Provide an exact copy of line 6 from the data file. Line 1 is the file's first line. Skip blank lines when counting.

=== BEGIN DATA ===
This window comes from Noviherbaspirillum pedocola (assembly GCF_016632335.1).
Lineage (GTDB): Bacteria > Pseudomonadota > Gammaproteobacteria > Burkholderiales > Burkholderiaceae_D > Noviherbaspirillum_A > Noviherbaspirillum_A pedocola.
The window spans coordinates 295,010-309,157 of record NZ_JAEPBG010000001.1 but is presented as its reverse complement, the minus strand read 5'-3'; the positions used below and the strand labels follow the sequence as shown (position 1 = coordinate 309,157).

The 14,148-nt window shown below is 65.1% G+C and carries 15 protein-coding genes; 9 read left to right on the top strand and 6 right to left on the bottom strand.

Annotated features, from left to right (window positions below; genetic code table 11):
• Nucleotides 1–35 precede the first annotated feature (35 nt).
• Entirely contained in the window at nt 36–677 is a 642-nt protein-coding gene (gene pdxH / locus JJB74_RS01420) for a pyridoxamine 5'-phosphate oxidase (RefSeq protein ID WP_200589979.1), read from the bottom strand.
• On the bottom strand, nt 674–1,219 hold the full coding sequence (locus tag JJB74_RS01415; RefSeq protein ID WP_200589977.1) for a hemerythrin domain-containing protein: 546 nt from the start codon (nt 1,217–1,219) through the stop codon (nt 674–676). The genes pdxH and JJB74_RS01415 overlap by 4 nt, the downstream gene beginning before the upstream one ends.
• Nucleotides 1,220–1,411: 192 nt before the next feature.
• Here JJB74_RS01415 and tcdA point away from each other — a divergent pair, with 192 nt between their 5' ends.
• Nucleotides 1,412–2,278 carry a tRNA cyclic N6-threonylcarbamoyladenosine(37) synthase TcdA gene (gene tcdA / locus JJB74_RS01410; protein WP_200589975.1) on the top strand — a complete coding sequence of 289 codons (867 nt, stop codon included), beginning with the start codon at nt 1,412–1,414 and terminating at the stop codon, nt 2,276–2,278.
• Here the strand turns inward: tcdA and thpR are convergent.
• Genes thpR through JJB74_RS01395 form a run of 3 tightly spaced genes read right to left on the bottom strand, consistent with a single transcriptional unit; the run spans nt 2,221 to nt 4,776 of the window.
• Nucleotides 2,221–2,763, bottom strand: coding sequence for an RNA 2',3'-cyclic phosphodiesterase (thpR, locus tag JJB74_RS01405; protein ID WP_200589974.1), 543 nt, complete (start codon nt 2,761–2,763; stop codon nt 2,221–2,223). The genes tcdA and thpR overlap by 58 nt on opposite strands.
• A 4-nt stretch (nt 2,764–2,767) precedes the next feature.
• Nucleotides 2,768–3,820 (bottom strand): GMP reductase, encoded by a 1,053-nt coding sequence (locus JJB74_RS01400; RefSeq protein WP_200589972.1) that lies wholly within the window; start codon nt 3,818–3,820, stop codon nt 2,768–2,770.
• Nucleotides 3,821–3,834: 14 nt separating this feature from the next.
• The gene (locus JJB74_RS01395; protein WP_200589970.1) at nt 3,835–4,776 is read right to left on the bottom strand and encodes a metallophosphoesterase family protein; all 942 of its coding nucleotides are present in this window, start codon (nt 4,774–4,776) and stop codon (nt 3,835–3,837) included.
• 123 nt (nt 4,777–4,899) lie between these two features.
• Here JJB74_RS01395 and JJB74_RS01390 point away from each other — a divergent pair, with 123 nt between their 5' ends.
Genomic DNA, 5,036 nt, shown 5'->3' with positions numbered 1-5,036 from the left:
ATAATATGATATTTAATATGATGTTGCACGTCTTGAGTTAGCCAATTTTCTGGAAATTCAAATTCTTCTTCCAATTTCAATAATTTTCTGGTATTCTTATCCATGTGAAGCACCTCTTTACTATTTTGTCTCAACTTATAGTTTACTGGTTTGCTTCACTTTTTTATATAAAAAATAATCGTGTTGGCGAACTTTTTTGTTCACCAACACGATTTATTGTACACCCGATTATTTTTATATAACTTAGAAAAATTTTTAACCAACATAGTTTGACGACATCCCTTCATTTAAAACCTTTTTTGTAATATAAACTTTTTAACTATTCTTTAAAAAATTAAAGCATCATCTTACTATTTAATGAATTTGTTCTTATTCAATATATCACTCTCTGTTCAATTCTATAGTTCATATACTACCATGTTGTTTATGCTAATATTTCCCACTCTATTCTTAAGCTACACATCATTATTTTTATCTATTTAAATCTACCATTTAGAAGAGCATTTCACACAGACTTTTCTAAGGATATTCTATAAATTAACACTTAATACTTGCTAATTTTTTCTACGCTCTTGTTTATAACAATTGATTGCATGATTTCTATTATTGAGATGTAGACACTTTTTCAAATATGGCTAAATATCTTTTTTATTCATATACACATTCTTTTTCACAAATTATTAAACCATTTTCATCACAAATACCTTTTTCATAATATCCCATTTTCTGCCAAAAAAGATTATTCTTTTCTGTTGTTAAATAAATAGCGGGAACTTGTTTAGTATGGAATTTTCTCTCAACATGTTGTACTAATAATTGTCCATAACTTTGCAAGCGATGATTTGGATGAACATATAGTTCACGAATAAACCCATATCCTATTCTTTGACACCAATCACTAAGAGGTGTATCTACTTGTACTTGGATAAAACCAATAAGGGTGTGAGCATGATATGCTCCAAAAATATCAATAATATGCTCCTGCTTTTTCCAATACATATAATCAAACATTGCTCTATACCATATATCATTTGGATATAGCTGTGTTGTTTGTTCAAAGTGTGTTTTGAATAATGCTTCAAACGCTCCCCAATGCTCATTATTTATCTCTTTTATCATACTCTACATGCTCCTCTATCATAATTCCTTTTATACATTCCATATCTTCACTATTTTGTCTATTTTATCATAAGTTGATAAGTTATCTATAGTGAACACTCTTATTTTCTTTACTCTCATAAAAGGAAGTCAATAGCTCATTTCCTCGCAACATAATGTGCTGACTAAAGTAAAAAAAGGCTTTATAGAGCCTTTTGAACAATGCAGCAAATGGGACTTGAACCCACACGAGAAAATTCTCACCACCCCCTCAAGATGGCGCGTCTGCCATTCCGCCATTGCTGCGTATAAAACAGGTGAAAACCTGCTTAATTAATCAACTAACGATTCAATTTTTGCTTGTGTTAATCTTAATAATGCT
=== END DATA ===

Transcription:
• Nucleotides 1–35 precede the first annotated feature (35 nt).